Long train fizzles (Doobie Brothers)
by Seth Rogovoy
(PITTSFIELD, Mass., July 20, 2004) – Underneath skies that miraculously cleared just an hour before showtime, the Doobie Brothers served up the second helping of mid-Seventies nostalgia in this summer’s nostalgia-oriented Berkshire Music Glen concert series at Bousquet on Monday night.
In front of a laid-back crowd that appeared a few hundred stronger than the one that showed up for the series’ previous concert by K.C. and the Sunshine Band – but thousands short of the much-touted sellout predicted by promoters in pre-concert promotion – the 11-piece band entertained the crowd with a selection of greatest hits, new songs, and a few obscurities from the group’s 35-year-old catalog of tunes.
In a nod to the ensemble’s roots as the house band for a Hell’s Angels gang, the group’s entrance was heralded by the sound of motorcycles revving their engines, leading into “Rockin’ Down the Highway.” The number unfortunately set the tone for the next 90 minutes of music with a bottom-heavy sound mix, big on fuzzy, distorted bass lines and hyperactive snare drums, punctuated on top by the group’s three-man horn section and its trademark, three- and four-part harmonies.
Curiously lost in the mix on this and subsequent numbers was the group’s trademark rhythm guitar riffs. While the lead turns by guitarists Pat Simmons, Tom Johnston and John McPhee cut through the densely textured wall of sound, the Doobies’ patented, crunching guitar riffs – the ones that powered a thousand bar bands in its wake – were hidden to the point of being non-existent, as if they had forgotten to plug in their amplifiers.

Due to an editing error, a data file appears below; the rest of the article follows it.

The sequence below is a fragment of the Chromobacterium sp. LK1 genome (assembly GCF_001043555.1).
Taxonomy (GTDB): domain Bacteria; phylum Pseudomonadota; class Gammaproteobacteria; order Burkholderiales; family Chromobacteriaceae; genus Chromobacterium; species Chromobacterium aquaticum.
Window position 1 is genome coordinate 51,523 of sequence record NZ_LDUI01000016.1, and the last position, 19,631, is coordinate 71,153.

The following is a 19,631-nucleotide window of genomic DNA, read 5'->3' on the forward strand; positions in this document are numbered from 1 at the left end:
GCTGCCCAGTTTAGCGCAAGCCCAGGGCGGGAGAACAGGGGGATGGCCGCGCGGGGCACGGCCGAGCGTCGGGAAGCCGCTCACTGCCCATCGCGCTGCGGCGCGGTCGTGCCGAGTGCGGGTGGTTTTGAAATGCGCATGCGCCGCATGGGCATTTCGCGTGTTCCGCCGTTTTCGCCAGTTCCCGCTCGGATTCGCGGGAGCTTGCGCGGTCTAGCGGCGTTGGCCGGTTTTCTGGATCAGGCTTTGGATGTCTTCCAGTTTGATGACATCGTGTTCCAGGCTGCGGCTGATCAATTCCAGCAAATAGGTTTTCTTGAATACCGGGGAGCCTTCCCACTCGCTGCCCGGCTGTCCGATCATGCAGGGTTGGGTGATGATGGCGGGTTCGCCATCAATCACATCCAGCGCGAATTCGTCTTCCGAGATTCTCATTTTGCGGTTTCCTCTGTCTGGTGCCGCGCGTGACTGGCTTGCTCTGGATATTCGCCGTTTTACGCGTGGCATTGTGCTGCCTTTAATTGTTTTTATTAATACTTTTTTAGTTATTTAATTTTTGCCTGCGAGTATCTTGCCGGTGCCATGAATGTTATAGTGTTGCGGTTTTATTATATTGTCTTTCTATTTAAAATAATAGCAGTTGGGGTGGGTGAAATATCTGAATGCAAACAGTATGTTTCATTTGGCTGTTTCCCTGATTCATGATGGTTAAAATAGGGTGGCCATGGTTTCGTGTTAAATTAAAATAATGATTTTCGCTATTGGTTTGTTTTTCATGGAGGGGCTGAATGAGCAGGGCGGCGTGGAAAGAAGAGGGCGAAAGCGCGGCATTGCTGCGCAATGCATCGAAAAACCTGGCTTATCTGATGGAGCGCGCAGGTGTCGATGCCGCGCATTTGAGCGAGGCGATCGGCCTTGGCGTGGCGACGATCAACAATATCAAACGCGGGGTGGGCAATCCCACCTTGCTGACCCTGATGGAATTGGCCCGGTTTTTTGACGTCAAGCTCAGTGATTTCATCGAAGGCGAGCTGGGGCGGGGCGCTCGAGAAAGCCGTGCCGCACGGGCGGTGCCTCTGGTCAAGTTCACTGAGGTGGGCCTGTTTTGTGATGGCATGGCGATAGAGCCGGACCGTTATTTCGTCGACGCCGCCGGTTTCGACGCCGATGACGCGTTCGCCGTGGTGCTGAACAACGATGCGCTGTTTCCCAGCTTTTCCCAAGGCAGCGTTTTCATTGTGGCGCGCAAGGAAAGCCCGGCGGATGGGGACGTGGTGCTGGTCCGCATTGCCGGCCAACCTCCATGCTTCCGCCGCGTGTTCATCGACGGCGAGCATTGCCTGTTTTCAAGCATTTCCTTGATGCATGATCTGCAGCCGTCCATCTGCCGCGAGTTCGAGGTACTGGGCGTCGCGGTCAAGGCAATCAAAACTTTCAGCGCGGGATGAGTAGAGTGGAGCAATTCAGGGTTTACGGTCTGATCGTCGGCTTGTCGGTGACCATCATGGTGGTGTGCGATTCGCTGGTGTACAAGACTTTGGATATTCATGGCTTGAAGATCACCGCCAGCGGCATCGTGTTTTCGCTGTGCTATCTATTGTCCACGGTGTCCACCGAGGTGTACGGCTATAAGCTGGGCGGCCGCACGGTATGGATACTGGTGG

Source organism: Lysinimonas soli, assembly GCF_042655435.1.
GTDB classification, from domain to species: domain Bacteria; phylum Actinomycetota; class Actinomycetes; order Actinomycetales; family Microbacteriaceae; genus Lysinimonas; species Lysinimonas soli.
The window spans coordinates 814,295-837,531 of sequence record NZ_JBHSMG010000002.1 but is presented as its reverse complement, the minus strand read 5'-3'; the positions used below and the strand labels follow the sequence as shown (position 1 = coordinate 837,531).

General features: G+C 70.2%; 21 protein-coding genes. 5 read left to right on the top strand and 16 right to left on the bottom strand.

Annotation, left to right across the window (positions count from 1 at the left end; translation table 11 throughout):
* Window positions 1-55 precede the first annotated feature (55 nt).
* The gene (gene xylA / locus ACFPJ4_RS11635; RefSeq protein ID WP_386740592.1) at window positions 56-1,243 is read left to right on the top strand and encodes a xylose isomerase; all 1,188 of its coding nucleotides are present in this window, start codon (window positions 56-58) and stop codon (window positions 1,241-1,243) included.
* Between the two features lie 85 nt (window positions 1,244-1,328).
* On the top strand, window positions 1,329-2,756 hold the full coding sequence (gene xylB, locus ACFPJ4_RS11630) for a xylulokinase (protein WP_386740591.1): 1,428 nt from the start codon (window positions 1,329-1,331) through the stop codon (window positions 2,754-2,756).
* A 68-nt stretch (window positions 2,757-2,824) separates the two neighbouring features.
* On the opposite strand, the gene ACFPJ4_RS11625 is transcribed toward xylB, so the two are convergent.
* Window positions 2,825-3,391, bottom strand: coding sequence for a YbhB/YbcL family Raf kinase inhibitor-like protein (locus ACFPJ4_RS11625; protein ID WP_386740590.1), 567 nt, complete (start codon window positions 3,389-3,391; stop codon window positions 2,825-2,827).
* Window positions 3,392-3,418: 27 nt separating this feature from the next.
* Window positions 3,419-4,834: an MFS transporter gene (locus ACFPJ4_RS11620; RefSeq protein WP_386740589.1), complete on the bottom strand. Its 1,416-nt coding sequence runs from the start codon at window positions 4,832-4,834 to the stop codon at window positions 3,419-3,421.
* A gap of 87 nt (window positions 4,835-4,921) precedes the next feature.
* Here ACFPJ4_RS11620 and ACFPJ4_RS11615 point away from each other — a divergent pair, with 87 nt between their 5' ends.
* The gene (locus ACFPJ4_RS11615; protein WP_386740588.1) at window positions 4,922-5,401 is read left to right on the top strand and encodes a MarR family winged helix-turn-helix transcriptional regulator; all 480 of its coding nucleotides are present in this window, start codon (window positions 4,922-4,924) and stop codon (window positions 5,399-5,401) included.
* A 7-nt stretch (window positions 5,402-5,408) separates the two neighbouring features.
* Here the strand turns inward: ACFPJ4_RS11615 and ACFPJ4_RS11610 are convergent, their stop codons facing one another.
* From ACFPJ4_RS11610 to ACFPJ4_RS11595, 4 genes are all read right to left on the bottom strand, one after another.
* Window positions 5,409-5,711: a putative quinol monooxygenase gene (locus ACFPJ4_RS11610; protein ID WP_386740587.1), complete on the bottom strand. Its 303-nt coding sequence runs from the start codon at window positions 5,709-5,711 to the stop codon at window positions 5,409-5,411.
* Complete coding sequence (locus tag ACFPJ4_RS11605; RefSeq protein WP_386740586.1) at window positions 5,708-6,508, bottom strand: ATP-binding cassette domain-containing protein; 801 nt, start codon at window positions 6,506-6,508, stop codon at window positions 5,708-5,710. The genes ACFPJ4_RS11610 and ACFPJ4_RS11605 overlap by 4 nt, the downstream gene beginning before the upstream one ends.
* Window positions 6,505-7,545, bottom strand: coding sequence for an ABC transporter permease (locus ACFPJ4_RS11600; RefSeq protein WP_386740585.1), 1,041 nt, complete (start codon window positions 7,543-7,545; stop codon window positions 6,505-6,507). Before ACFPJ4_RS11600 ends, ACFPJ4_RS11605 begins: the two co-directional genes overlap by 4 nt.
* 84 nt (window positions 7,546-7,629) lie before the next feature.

For fans of those riffs, it was a huge disappointment, and perhaps that was a factor in the vast majority of the crowd’s resolution in sticking fast to their seats until “Long Train Runnin’,” commonly called “Without Love,” the final number of the main set before the encore. The tune began with Johnston’s memorable riff played a cappella for a few measures, sending a palpable, visceral whiff of heavily-scented nostalgic energy through the crowd, which finally got up on its feet and came alive. The crowd’s response was infectious, and the band came alive too, with Johnston and others leaving their set positions in their otherwise stiff formation for the first time all evening. Then it was time to say goodbye before the obligatory encore that included “China Grove” and yet another of the concert’s gratuitous saxophone solos.
Otherwise, the group played a poorly-paced, mixed bag of tunes that highlighted the band’s diversity. There was a feel of summertime Americana about the show, “South City Midnight Lady” nodding to Eagles-like country-rock, “Jesus Is Just Alright” contributing a bit of gospel, and “Take Me in Your Arms” touching on Motown. The band also threw in some Chicago blues and even a duet of Hawaiian slack-key guitar music, which seemed even more like filler live than it does on record.
While Johnston still boasted a good set of pipes, Simmons, who once owned the gorgeous alto that sang “Black Water,” has apparently lost his for good, his voice now just a thin, reedy shell of what it once was, wavery in pitch and utterly lacking in dynamics and heft. While Monday’s “Black Water” got off to a lush start with some gorgeous acoustic fingerpicking, it soon meandered due to Simmons’ vocal weaknesses and the overfueled rhythms of the group’s overpowering rhythm section – two full-kit drummers plus a percussionist and a bassist whose bottom end obliterated the song’s delicate textures.
[This review originally appeared in the Berkshire Eagle on July 21, 2004. Copyright Seth Rogovoy 2004. All rights reserved.]
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